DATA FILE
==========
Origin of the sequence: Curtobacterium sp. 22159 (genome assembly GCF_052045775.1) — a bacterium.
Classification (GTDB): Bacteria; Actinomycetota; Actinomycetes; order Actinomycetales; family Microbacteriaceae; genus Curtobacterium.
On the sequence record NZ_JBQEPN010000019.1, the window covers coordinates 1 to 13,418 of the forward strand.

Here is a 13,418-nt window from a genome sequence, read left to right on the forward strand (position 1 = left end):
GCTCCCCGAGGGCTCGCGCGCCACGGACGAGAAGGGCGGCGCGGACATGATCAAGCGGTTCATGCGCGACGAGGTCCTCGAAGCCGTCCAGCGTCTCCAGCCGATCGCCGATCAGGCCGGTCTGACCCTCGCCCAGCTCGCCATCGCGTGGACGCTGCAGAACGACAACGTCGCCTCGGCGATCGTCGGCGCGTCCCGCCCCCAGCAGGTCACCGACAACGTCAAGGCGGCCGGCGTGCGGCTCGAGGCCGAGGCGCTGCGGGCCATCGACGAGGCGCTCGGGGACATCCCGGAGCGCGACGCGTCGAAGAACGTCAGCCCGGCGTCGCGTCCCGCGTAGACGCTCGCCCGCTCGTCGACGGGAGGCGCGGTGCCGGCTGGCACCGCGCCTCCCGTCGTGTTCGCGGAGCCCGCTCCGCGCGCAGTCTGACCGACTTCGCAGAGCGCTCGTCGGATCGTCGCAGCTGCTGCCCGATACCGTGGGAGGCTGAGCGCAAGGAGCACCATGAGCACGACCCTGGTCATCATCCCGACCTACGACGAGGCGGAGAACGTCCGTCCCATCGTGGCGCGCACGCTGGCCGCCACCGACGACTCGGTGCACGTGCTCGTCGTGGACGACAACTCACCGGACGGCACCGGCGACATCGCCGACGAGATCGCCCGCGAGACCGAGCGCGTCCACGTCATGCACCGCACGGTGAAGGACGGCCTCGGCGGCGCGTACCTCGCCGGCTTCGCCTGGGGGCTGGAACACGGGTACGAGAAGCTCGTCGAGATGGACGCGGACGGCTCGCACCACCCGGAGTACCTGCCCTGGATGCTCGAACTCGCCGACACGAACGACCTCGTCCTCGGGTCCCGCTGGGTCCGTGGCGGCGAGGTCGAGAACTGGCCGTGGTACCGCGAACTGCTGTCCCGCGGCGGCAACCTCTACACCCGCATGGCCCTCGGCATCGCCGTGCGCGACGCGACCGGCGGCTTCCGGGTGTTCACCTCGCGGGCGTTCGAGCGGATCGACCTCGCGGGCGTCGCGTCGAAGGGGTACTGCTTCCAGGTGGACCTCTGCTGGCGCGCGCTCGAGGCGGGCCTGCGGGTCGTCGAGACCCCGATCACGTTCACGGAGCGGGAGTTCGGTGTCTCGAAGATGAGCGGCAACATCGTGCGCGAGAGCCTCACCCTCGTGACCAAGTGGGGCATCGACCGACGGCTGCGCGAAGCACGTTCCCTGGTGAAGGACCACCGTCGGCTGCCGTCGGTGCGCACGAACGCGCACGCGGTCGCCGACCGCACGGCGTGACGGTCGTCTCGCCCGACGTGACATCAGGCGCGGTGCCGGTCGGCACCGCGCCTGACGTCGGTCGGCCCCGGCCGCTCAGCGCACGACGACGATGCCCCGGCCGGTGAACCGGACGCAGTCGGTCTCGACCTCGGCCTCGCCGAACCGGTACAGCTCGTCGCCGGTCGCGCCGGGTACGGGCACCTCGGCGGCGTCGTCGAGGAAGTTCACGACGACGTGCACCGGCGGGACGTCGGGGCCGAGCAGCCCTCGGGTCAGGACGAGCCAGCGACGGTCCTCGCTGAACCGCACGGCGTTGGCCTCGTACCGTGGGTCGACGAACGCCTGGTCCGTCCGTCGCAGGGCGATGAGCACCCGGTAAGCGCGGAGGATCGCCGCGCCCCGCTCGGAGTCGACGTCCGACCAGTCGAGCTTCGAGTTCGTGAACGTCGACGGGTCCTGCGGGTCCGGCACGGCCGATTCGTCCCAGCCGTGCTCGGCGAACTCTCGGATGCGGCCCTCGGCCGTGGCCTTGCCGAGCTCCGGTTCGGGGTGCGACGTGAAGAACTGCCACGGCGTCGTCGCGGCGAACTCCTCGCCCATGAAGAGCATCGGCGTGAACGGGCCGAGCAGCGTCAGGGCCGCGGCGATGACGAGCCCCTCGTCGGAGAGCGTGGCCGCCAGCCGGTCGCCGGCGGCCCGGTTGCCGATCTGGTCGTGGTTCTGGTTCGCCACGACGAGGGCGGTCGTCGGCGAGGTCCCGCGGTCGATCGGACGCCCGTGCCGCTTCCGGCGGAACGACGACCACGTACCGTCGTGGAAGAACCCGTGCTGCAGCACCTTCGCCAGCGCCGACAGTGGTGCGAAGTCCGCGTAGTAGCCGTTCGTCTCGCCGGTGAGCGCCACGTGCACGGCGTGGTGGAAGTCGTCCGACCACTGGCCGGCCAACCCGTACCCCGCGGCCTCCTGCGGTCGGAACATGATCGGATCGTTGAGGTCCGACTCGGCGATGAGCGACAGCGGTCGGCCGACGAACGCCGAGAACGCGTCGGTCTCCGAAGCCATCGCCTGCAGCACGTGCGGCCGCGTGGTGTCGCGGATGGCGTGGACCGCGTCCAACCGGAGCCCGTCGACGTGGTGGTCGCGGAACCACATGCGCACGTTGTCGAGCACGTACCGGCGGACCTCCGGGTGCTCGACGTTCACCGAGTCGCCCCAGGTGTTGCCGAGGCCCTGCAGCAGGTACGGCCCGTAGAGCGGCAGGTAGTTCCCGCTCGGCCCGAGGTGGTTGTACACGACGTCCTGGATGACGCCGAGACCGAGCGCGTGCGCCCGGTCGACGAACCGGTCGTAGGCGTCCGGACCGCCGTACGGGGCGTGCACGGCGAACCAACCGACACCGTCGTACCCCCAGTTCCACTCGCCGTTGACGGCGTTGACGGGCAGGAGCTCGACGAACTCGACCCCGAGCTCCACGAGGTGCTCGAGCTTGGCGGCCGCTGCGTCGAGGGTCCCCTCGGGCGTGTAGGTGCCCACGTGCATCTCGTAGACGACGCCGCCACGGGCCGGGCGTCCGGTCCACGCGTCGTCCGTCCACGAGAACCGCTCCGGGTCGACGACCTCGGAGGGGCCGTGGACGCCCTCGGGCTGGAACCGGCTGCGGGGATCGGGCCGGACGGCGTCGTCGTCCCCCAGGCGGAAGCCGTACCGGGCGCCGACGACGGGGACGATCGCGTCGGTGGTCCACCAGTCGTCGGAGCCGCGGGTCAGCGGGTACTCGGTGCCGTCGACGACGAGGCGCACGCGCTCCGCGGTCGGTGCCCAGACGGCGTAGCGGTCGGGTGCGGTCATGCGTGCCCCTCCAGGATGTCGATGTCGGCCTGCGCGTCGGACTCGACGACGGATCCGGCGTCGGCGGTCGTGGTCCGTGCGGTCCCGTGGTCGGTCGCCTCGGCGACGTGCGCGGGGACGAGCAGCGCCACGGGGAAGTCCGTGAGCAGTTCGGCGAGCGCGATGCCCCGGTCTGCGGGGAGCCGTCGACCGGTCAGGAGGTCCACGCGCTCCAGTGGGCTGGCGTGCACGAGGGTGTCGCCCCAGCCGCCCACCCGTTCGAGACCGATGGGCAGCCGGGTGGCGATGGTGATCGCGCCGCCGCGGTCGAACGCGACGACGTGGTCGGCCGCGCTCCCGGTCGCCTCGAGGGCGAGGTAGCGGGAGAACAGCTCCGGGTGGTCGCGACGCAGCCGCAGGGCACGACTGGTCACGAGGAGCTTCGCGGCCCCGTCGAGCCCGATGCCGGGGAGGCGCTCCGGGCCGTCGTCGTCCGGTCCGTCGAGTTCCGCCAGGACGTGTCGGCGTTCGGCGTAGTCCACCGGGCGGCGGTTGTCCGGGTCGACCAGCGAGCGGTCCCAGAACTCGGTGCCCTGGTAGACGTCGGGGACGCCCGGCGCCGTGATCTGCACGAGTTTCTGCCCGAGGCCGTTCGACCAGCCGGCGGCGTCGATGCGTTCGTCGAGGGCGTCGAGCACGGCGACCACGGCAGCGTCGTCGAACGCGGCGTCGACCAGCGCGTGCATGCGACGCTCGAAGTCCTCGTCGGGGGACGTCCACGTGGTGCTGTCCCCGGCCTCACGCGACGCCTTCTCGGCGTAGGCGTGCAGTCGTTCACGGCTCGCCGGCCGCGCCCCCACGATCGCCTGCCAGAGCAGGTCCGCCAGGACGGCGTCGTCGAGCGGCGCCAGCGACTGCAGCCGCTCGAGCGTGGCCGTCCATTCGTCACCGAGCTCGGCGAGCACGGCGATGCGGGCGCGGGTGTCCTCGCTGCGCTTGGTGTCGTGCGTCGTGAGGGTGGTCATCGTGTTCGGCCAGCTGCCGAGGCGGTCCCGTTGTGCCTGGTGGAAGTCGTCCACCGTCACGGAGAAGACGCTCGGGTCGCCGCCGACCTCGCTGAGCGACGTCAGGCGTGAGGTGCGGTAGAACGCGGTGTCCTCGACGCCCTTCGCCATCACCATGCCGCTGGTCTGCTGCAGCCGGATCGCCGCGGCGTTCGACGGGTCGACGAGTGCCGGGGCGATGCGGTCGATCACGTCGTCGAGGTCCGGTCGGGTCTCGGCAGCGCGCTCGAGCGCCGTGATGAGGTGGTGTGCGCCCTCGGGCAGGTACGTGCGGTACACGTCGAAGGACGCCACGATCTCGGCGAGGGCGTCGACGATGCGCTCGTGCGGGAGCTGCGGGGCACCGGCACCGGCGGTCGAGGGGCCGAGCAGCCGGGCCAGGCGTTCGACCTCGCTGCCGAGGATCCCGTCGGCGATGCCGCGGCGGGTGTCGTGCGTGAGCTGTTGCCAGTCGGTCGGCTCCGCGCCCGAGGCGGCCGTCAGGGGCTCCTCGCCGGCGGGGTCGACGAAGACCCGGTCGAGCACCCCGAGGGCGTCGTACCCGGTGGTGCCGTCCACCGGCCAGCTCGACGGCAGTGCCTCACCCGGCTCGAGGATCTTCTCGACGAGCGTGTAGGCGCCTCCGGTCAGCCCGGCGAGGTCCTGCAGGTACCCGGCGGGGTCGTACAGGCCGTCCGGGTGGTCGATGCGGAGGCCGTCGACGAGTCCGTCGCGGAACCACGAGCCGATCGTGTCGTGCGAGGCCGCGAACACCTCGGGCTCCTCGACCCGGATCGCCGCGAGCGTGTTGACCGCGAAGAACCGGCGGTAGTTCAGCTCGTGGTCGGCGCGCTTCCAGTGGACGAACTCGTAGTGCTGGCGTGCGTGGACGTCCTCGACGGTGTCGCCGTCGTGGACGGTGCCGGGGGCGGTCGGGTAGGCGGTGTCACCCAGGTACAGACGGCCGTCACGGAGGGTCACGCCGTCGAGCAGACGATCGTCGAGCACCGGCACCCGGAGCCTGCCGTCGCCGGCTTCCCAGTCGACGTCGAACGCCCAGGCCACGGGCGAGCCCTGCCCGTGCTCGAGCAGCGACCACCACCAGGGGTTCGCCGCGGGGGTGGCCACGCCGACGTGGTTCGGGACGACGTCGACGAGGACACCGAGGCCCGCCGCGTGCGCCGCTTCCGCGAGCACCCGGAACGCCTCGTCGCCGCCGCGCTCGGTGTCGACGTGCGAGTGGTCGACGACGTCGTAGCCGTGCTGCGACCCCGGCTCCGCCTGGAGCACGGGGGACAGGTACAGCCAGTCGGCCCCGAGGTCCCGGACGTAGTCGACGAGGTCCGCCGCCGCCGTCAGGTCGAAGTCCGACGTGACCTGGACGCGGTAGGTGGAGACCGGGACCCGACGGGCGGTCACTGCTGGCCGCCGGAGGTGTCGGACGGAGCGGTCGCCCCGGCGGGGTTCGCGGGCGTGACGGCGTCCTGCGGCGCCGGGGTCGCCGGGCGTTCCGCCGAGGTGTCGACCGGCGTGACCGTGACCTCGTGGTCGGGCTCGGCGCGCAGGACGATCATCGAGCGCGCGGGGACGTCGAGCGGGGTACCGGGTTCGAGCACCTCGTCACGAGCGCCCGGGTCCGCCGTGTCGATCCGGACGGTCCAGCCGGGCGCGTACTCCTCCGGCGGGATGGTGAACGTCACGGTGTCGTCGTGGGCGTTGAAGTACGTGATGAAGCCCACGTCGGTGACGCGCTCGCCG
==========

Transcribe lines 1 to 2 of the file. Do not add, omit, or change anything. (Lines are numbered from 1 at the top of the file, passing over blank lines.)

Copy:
Origin of the sequence: Curtobacterium sp. 22159 (genome assembly GCF_052045775.1) — a bacterium.
Classification (GTDB): Bacteria; Actinomycetota; Actinomycetes; order Actinomycetales; family Microbacteriaceae; genus Curtobacterium.